A vigorous debate on the answer (and deep disagreement) in a series of posts at The Volokh Conspiracy. Short answer: likely not under present (somewhat uncertain) United States law (including the Computer Fraud and Abuse Act).
Can the Government Force You to Decrypt your Electronic Device or Hand over Your Password?
Hopefully, at some point, the Supreme Court will weigh in on the question, as lower court decisions conflict on the answer. The result might differ depending on the context (at the U.S. border as a result of a customs search or as a result of a police stop or search which took place within the U.S.), whether the government already knows the laptop contains incriminating evidence, and, perhaps, whether the government requests the password or seeks an order for the owner to decrypt the device (without revealing the password). In the latest case, a federal judge in Colorado, ordered a laptop owner to release the contents of her computer’s encrypted hard drive. The court’s order.
The Verge: ”Decrypting Laptop Doesn’t Count as Self-Incrimination, US Federal Judge Rules”
The Electronic Frontier Foundation: ”Disappointing Ruling in Compelled Laptop Decryption Case”
The EFF’s amicus brief in the case.
Orin Kerr at The Volokh Conspiracy – ”Encryption and the Fifth Amendment Right Against Self-Incrimination:”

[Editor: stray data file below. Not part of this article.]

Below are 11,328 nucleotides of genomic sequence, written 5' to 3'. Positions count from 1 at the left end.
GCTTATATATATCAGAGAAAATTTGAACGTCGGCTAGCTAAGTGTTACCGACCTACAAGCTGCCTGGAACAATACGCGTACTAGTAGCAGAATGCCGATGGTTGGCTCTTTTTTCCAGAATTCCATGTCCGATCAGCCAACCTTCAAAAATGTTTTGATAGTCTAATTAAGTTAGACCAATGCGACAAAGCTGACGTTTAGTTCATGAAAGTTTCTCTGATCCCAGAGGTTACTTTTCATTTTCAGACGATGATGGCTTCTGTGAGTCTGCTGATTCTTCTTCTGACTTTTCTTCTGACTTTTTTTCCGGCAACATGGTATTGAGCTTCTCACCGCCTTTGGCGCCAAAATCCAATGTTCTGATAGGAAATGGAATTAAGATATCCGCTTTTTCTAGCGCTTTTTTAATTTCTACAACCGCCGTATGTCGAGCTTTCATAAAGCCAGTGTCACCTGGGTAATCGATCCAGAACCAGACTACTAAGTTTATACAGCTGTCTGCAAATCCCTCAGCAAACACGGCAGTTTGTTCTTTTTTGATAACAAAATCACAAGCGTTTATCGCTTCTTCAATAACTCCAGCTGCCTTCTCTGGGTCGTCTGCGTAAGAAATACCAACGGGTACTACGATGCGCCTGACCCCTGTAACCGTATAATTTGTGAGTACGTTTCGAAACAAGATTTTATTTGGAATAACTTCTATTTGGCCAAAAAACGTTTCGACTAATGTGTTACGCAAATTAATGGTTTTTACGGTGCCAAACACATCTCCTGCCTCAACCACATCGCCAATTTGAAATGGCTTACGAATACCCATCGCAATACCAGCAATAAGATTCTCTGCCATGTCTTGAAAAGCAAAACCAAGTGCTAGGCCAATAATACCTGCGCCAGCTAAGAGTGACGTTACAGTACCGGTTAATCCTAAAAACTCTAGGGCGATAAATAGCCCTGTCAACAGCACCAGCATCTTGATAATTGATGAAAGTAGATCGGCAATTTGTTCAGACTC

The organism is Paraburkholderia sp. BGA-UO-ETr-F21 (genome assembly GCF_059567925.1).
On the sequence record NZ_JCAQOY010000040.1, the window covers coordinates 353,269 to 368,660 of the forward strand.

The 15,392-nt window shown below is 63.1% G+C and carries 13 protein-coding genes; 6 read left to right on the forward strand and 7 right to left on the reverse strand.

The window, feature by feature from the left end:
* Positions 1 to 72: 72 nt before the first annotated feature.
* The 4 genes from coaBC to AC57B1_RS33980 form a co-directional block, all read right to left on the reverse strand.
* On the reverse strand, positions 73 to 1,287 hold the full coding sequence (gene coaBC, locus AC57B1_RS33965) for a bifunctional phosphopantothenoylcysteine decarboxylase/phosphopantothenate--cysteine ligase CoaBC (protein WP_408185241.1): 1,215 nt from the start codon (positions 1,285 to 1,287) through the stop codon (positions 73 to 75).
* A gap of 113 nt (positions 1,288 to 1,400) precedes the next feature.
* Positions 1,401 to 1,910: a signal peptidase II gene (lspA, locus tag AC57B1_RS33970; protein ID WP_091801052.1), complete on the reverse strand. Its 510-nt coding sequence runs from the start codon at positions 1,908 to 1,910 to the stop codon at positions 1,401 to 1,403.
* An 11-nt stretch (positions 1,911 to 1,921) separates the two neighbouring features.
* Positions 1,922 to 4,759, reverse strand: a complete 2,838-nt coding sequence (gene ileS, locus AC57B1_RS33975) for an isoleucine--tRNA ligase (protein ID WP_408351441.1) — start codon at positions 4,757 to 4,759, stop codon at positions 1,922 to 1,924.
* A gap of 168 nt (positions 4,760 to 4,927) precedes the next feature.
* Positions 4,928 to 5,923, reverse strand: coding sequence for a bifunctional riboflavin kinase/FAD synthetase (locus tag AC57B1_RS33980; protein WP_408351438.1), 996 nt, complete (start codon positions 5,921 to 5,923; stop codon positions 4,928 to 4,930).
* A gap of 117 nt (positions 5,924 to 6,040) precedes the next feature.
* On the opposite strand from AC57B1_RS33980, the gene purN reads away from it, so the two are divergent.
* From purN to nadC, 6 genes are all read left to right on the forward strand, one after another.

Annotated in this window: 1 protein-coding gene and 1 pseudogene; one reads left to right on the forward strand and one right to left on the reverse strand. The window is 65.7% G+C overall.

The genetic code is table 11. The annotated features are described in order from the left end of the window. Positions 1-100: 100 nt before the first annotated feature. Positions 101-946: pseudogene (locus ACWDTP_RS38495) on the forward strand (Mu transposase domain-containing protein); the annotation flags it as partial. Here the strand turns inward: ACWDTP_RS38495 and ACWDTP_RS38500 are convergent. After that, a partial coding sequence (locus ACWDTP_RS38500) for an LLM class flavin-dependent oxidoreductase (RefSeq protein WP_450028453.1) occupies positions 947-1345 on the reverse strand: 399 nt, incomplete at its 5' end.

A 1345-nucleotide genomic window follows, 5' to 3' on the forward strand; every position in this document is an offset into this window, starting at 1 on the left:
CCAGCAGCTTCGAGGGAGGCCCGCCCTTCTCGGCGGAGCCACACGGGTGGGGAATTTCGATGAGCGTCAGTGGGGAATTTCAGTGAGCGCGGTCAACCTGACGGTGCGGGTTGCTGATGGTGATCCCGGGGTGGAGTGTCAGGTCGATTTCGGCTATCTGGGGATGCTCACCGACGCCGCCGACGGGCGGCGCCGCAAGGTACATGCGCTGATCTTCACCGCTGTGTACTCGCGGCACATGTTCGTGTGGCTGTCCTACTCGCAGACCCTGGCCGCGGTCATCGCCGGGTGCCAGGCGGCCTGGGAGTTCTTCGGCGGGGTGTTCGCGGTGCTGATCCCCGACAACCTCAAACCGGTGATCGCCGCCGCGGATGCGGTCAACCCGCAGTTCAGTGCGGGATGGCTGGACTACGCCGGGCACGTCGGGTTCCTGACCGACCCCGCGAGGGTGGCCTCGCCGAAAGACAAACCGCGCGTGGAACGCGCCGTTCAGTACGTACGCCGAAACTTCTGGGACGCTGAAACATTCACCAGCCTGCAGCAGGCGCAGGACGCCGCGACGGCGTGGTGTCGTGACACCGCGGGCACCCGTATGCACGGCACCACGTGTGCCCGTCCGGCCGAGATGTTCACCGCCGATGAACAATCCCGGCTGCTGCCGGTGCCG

“The Court ends up ordering the defendant to decrypt the hard drive, but only because the court made a factual finding that in this specific case, the government already knew the information that could be incriminating — and as a result, was a ‘foregone conclusion’ that dissipated the Fifth Amendment privilege. If I’m reading Fricosu correctly, the Court is not saying that there is no Fifth Amendment privilege against being forced to divulge a password. Rather, the Court is saying that the Fifth Amendment privilege can’t be asserted in a specific case where it is known based on the facts of the case that the computer belongs to the suspect and the suspect knows the password. Because the only incriminating message of being forced to decrypt the password — that the suspect has control over the computer — is already known, it is a ‘foregone conclusion’ and the Fifth Amendment privilege cannot block the government’s application.”
photo © 2012 j.r.mchale